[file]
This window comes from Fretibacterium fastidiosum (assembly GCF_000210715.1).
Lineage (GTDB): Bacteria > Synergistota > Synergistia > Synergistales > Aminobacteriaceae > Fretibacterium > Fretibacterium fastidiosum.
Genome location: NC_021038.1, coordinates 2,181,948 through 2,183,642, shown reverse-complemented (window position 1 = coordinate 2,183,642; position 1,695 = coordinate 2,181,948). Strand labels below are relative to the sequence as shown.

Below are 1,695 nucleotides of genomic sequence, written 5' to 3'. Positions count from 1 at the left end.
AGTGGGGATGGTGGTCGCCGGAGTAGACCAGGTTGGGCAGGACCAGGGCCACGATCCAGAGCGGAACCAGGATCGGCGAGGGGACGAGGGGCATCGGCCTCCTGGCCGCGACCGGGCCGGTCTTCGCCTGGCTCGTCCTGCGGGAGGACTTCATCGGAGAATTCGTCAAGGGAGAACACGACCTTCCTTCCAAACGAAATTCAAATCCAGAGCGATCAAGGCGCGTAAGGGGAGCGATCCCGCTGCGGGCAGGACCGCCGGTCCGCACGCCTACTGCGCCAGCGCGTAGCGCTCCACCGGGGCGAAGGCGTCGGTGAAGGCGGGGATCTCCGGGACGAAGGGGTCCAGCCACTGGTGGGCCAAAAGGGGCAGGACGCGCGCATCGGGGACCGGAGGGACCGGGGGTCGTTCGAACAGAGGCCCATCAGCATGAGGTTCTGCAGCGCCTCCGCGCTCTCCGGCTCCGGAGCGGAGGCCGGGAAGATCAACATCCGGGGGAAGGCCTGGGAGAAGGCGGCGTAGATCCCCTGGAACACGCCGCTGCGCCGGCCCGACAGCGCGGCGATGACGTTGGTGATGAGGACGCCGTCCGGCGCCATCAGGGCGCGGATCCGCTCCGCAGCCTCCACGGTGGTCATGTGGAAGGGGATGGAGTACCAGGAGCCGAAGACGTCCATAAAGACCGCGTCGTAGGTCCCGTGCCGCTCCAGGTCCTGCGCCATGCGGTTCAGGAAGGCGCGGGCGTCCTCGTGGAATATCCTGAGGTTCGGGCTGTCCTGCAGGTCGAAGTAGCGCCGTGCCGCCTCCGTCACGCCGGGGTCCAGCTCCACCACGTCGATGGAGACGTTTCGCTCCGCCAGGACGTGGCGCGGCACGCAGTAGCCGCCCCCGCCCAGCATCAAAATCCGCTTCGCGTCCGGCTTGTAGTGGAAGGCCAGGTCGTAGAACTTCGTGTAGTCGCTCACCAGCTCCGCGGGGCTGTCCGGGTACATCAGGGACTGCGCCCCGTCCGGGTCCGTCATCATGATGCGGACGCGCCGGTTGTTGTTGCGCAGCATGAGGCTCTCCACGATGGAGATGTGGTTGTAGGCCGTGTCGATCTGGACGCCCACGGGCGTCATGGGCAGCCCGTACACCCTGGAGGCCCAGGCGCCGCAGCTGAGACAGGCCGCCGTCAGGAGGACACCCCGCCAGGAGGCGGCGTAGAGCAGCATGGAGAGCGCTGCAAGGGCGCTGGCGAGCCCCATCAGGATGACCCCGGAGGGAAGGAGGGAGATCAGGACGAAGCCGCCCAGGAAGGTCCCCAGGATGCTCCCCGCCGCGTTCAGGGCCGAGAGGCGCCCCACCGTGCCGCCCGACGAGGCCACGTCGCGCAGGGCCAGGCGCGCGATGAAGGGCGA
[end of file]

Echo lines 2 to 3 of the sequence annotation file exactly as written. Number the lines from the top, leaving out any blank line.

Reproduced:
Lineage (GTDB): Bacteria > Synergistota > Synergistia > Synergistales > Aminobacteriaceae > Fretibacterium > Fretibacterium fastidiosum.
Genome location: NC_021038.1, coordinates 2,181,948 through 2,183,642, shown reverse-complemented (window position 1 = coordinate 2,183,642; position 1,695 = coordinate 2,181,948). Strand labels below are relative to the sequence as shown.